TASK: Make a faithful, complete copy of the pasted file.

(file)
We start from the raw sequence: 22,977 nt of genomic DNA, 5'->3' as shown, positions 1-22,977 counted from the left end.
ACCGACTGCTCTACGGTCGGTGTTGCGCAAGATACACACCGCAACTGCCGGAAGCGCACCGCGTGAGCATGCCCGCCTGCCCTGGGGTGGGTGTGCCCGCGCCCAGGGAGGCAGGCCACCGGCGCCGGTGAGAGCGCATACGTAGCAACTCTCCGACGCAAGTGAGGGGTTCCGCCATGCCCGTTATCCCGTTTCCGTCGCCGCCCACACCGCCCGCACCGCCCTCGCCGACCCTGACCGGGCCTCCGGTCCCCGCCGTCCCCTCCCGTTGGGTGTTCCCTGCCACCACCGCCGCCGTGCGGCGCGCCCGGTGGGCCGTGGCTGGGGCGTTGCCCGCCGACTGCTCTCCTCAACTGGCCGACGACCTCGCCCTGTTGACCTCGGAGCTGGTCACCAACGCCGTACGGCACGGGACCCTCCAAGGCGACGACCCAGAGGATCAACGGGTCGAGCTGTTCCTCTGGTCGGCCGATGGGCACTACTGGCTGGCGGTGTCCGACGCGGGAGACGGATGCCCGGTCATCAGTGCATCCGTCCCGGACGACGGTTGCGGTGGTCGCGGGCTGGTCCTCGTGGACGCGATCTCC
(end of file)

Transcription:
We start from the raw sequence: 22,977 nt of genomic DNA, 5'->3' as shown, positions 1-22,977 counted from the left end.
ACCGACTGCTCTACGGTCGGTGTTGCGCAAGATACACACCGCAACTGCCGGAAGCGCACCGCGTGAGCATGCCCGCCTGCCCTGGGGTGGGTGTGCCCGCGCCCAGGGAGGCAGGCCACCGGCGCCGGTGAGAGCGCATACGTAGCAACTCTCCGACGCAAGTGAGGGGTTCCGCCATGCCCGTTATCCCGTTTCCGTCGCCGCCCACACCGCCCGCACCGCCCTCGCCGACCCTGACCGGGCCTCCGGTCCCCGCCGTCCCCTCCCGTTGGGTGTTCCCTGCCACCACCGCCGCCGTGCGGCGCGCCCGGTGGGCCGTGGCTGGGGCGTTGCCCGCCGACTGCTCTCCTCAACTGGCCGACGACCTCGCCCTGTTGACCTCGGAGCTGGTCACCAACGCCGTACGGCACGGGACCCTCCAAGGCGACGACCCAGAGGATCAACGGGTCGAGCTGTTCCTCTGGTCGGCCGATGGGCACTACTGGCTGGCGGTGTCCGACGCGGGAGACGGATGCCCGGTCATCAGTGCATCCGTCCCGGACGACGGTTGCGGTGGTCGCGGGCTGGTCCTCGTGGACGCGATCTCC